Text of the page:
They will do so, their plan says, in a more responsible manner than envisioned by President Obama.
But it is their intention to prudently perfect welfare-state programs, which, in this budget, they discuss with kind and careful rhetoric.
Yes, they will repeal Obamacare. But Medicaid and food stamps they will "reform."
"Medicaid is an important program that offers health care coverage for Americans with insufficient financial resources -- including low-income children, parents, women who are pregnant, and seniors," says the Republican plan.
"Strengthening, saving and securing programs like Medicare and Medicaid is not necessary just to address the nation's fiscal well-being," says the plan. "It is about making those programs work better so they actually deliver on the promises made to the American people."
The Republican plan would completely repeal Obamacare's Medicaid expansion along with the rest of Obamacare, but it seeks to fix Medicaid "through State Flexibility Funds that give states greater freedom to build the most effective programs for their communities."
It also envisions converting the food stamp program into a "State Flexibility Fund so state governments have the power to administer the program in ways that best fit the needs of their communities with greater incentives to achieve better results."
But not just yet.
"There are no changes made to the [food stamp] program until 2021, so that states have enough time to build their own program and craft innovative solutions," says the plan.
In 2021, the first post-Obama president will be starting his or her second term -- or the second post-Obama president will be starting his or her first term.
Even if the Republicans succeed in repealing Obamacare and creating state flexibility funds for food stamps and Medicaid, their budget plan envisions increasing federal spending -- just at a slower rate.
"Under current policy, the federal government will spend $48.6 trillion over the next 10 years," says the Republican budget plan. "Under this proposal, it will spend roughly $43.2 trillion. This budget does not make sudden cuts. Instead, it increases spending at a more manageable rate. On the current path, spending will rise by an annual average of 5.1 percent. Under this budget, it will rise by only 3.3 percent."
This is the new platform of the congressional wing of the party Ronald Reagan once led: We will increase federal spending by 3.3 percent per year.
But, while increasing spending, the House Republican plan will also balance the budget.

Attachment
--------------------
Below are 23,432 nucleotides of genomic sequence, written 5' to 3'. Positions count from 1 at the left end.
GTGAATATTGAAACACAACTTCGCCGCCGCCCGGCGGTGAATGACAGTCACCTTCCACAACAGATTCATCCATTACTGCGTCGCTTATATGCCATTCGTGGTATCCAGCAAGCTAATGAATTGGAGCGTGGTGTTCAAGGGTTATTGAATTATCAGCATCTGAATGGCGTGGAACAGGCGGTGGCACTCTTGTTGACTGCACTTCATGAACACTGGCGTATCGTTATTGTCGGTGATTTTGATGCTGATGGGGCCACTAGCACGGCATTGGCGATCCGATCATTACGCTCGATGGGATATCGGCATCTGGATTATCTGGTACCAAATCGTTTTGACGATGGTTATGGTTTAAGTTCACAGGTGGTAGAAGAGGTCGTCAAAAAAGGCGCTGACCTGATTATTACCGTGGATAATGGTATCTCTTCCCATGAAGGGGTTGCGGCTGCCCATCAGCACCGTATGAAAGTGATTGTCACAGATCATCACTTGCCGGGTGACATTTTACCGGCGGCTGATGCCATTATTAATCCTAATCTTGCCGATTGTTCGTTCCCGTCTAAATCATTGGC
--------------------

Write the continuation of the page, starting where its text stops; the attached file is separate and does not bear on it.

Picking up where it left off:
True, they will not do it next year. Or the year after that. Or the year after that. Or the year after that. Or the year after that. Or the year after that. Or the year after that. Or the year after that.
But they will do it the year after that -- which, in case you lost count, is 2024.
That is when John Boehner could be in the 14th year of his speakership.
A little more than two years ago, this column noted the speech Reagan gave at the Orange County Press Club on July 28, 1961. That speech -- as published in Vital Speeches of the Day -- was titled "Encroaching Control: Keep Government Poor and Remain Free."
Back then, Reagan did not use kind and careful rhetoric in discussing the welfare state. Among other things, he openly criticized Social Security, which had been signed into law by FDR in 1935.
"The average citizen has been led to believe he and his employer are contributing to a fund and that some day he will call upon this, his own money, to carry him over his non-earning years," said Reagan. "But this isn't what Social Security representatives said before the United States Supreme Court. They stated that Social Security was not an insurance program and was not based on any actuarial standards. They stated that Social Security dues are a tax for the general use of the government, and that payment of that tax does not automatically entitle anyone to benefits. Benefit payments are a welfare program which can be curtailed or cancelled anytime Congress should so decide."
"And what of our sons -- the young man joining the work force in the next few years?" asked Reagan. "He will be taxed to try and catch up on that mounting deficit. If he could have his Social Security tax to invest in private insurance, it would provide for almost double the benefits provided by Social Security."
The current House Republican leaders don't talk like that about the welfare state.
But their new budget plan does suggest they do understand the crisis of big government America now confronts.
"The depth and seriousness of what we face should not be underestimated," says their plan. "These fiscal and economic challenges cannot be ignored or solved with minor or half-hearted reforms. And the longer we go without implementing serious solutions, the worse our future will be and the fewer opportunities our posterity will enjoy."
The question is: Do they have the will to pursue anything other than halfhearted reforms.